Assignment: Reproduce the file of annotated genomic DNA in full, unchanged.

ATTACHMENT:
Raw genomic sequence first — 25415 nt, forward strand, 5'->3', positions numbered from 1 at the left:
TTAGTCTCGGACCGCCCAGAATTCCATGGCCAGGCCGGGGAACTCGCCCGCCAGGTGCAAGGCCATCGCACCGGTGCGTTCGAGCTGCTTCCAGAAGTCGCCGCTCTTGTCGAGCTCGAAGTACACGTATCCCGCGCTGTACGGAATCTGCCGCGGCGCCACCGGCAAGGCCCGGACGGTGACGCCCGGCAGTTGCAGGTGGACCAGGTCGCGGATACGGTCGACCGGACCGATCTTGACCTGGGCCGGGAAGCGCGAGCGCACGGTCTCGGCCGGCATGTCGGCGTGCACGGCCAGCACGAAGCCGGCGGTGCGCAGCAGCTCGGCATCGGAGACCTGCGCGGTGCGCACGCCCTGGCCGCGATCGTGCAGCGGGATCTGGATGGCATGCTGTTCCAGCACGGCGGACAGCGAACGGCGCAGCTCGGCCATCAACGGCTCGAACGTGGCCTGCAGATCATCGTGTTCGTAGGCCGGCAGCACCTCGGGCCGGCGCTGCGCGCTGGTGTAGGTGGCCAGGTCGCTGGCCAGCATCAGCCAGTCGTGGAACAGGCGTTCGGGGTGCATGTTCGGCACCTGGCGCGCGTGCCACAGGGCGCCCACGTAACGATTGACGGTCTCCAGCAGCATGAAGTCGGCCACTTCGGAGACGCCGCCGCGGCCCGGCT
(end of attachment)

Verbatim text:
Raw genomic sequence first — 25415 nt, forward strand, 5'->3', positions numbered from 1 at the left:
TTAGTCTCGGACCGCCCAGAATTCCATGGCCAGGCCGGGGAACTCGCCCGCCAGGTGCAAGGCCATCGCACCGGTGCGTTCGAGCTGCTTCCAGAAGTCGCCGCTCTTGTCGAGCTCGAAGTACACGTATCCCGCGCTGTACGGAATCTGCCGCGGCGCCACCGGCAAGGCCCGGACGGTGACGCCCGGCAGTTGCAGGTGGACCAGGTCGCGGATACGGTCGACCGGACCGATCTTGACCTGGGCCGGGAAGCGCGAGCGCACGGTCTCGGCCGGCATGTCGGCGTGCACGGCCAGCACGAAGCCGGCGGTGCGCAGCAGCTCGGCATCGGAGACCTGCGCGGTGCGCACGCCCTGGCCGCGATCGTGCAGCGGGATCTGGATGGCATGCTGTTCCAGCACGGCGGACAGCGAACGGCGCAGCTCGGCCATCAACGGCTCGAACGTGGCCTGCAGATCATCGTGTTCGTAGGCCGGCAGCACCTCGGGCCGGCGCTGCGCGCTGGTGTAGGTGGCCAGGTCGCTGGCCAGCATCAGCCAGTCGTGGAACAGGCGTTCGGGGTGCATGTTCGGCACCTGGCGCGCGTGCCACAGGGCGCCCACGTAACGATTGACGGTCTCCAGCAGCATGAAGTCGGCCACTTCGGAGACGCCGCCGCGGCCCGGCT